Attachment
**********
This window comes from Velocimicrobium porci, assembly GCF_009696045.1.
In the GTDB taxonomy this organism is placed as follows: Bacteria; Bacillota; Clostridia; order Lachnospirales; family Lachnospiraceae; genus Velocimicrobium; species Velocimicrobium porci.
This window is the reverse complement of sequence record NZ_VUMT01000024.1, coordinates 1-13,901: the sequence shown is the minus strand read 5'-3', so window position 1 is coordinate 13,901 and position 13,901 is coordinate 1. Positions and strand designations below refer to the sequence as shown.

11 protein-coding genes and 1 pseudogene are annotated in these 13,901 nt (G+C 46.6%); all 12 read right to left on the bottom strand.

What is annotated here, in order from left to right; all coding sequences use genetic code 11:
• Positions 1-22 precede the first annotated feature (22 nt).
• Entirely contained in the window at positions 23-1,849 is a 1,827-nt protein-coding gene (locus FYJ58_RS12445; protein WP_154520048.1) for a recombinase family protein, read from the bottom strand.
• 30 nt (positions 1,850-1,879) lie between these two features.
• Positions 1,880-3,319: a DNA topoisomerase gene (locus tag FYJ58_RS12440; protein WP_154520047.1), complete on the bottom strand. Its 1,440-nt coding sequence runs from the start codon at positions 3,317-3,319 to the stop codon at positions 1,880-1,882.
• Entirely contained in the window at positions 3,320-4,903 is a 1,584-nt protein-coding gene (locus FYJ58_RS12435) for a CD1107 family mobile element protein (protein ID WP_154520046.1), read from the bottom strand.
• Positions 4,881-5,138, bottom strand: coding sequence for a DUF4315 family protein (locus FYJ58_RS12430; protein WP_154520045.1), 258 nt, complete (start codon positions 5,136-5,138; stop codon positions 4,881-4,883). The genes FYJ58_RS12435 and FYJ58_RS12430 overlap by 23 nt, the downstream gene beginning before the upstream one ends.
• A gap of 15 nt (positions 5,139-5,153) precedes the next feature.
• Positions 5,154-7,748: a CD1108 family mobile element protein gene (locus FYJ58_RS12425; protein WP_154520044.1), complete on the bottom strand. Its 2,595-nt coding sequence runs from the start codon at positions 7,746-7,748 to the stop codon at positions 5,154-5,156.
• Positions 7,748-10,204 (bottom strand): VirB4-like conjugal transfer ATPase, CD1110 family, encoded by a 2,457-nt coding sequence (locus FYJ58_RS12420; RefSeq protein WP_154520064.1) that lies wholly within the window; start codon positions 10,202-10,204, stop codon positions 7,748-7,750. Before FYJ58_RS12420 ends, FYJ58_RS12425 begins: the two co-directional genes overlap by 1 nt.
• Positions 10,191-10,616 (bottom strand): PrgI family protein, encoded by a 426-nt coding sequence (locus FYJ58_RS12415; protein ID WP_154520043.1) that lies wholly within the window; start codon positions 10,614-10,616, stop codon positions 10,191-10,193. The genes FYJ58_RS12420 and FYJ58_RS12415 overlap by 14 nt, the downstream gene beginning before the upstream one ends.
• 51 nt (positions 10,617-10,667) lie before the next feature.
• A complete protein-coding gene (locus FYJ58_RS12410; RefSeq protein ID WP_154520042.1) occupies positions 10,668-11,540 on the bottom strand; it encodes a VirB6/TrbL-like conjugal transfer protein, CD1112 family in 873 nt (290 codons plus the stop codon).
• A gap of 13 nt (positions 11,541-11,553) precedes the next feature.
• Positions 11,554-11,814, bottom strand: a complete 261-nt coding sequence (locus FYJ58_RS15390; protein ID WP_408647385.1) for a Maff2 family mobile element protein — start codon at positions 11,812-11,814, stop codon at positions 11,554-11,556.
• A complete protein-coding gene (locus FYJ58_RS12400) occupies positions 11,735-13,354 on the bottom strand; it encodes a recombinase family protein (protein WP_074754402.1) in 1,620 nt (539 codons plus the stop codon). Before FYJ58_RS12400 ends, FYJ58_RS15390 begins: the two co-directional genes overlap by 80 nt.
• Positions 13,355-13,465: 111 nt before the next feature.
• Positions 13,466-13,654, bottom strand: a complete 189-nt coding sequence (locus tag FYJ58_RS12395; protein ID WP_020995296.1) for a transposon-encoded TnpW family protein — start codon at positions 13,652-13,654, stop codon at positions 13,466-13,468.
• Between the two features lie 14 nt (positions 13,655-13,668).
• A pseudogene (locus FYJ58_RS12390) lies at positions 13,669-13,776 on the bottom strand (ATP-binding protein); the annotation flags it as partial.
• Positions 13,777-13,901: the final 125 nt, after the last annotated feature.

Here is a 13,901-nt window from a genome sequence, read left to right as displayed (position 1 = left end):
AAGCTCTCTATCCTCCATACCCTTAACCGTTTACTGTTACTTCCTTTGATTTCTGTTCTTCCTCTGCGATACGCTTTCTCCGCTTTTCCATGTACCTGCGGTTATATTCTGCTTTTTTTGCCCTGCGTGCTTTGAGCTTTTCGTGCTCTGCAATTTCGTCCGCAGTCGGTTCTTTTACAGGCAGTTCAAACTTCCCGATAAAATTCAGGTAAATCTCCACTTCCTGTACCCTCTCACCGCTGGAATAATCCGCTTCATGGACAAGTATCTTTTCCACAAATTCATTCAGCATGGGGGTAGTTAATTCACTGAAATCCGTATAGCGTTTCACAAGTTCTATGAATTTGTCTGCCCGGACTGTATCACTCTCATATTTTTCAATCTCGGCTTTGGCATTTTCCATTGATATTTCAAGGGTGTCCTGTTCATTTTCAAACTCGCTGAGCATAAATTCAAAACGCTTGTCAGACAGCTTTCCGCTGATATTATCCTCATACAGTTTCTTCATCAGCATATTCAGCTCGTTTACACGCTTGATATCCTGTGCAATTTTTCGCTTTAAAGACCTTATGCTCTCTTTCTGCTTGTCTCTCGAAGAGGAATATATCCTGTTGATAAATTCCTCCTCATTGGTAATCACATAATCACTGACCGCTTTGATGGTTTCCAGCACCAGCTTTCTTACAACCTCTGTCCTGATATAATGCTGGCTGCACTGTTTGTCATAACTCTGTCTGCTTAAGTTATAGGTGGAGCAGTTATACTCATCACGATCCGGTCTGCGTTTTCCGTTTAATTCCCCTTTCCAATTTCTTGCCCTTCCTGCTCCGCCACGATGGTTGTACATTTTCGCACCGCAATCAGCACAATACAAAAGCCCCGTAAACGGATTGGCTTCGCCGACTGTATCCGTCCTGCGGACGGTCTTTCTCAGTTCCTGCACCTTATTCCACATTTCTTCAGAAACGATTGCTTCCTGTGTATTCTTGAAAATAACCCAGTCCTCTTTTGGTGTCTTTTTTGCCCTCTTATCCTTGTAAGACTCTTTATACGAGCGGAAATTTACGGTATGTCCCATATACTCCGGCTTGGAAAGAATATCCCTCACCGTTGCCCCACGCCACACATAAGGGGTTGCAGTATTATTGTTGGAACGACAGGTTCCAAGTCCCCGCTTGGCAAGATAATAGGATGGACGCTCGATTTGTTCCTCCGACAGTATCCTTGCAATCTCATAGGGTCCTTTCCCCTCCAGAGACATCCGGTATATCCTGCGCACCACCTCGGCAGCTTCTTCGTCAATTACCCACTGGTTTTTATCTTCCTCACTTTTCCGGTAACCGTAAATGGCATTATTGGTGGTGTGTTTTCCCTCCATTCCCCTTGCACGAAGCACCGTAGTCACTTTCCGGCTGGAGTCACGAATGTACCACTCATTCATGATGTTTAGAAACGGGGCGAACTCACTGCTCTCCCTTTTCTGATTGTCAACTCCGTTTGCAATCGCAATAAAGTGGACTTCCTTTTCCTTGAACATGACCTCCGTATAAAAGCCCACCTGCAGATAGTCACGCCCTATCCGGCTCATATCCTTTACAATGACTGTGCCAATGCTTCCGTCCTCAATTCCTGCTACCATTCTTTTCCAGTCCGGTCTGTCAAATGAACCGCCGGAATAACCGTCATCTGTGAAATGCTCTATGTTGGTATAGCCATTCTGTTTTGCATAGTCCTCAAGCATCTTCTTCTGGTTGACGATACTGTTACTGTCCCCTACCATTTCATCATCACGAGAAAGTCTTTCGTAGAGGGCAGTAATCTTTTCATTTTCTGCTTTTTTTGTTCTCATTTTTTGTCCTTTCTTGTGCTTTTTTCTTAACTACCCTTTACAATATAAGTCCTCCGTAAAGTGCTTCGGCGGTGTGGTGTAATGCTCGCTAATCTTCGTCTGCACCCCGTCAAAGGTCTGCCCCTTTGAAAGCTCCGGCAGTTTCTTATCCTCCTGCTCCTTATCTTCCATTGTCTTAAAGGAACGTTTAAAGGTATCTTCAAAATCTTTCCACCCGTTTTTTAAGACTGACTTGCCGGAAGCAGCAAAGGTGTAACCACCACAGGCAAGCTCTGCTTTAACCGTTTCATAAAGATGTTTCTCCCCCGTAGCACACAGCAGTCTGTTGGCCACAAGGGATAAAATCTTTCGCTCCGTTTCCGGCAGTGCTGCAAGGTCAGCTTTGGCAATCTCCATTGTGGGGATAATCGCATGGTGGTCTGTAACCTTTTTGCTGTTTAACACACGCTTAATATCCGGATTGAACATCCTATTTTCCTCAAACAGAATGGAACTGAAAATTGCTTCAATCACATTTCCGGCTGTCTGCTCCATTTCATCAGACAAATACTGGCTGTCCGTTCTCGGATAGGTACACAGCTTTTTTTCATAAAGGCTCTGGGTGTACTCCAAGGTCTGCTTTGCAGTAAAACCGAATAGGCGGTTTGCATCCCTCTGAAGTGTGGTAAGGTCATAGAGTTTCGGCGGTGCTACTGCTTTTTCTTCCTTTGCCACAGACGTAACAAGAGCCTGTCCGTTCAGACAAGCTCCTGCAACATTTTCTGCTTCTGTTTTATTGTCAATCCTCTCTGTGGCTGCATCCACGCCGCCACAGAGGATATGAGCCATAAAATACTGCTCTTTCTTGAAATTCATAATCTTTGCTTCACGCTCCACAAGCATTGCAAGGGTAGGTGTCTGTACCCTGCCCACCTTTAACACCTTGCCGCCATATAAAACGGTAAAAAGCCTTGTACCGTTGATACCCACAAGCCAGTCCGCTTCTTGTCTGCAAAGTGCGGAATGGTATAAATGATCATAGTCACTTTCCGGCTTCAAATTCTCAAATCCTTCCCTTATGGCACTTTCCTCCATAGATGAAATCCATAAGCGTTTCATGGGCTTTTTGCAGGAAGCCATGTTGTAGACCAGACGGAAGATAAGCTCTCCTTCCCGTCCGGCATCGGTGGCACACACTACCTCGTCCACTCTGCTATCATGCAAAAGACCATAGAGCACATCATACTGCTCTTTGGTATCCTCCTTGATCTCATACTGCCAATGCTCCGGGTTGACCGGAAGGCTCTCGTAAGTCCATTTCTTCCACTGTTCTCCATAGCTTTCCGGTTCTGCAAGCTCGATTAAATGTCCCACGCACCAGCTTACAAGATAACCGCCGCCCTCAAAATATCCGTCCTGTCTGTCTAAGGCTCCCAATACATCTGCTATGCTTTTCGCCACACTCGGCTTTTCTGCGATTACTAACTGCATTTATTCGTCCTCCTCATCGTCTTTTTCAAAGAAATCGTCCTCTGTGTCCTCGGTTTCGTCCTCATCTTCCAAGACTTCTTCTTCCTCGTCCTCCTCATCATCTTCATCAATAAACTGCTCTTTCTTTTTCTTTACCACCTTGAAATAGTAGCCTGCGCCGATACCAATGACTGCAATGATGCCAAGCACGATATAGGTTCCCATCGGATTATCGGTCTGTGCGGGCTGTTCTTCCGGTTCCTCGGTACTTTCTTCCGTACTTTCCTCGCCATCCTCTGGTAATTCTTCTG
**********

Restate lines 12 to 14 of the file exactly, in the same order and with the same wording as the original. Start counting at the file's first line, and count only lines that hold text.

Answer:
• A gap of 15 nt (positions 5,139-5,153) precedes the next feature.
• Positions 5,154-7,748: a CD1108 family mobile element protein gene (locus FYJ58_RS12425; protein WP_154520044.1), complete on the bottom strand. Its 2,595-nt coding sequence runs from the start codon at positions 7,746-7,748 to the stop codon at positions 5,154-5,156.
• Positions 7,748-10,204 (bottom strand): VirB4-like conjugal transfer ATPase, CD1110 family, encoded by a 2,457-nt coding sequence (locus FYJ58_RS12420; RefSeq protein WP_154520064.1) that lies wholly within the window; start codon positions 10,202-10,204, stop codon positions 7,748-7,750. Before FYJ58_RS12420 ends, FYJ58_RS12425 begins: the two co-directional genes overlap by 1 nt.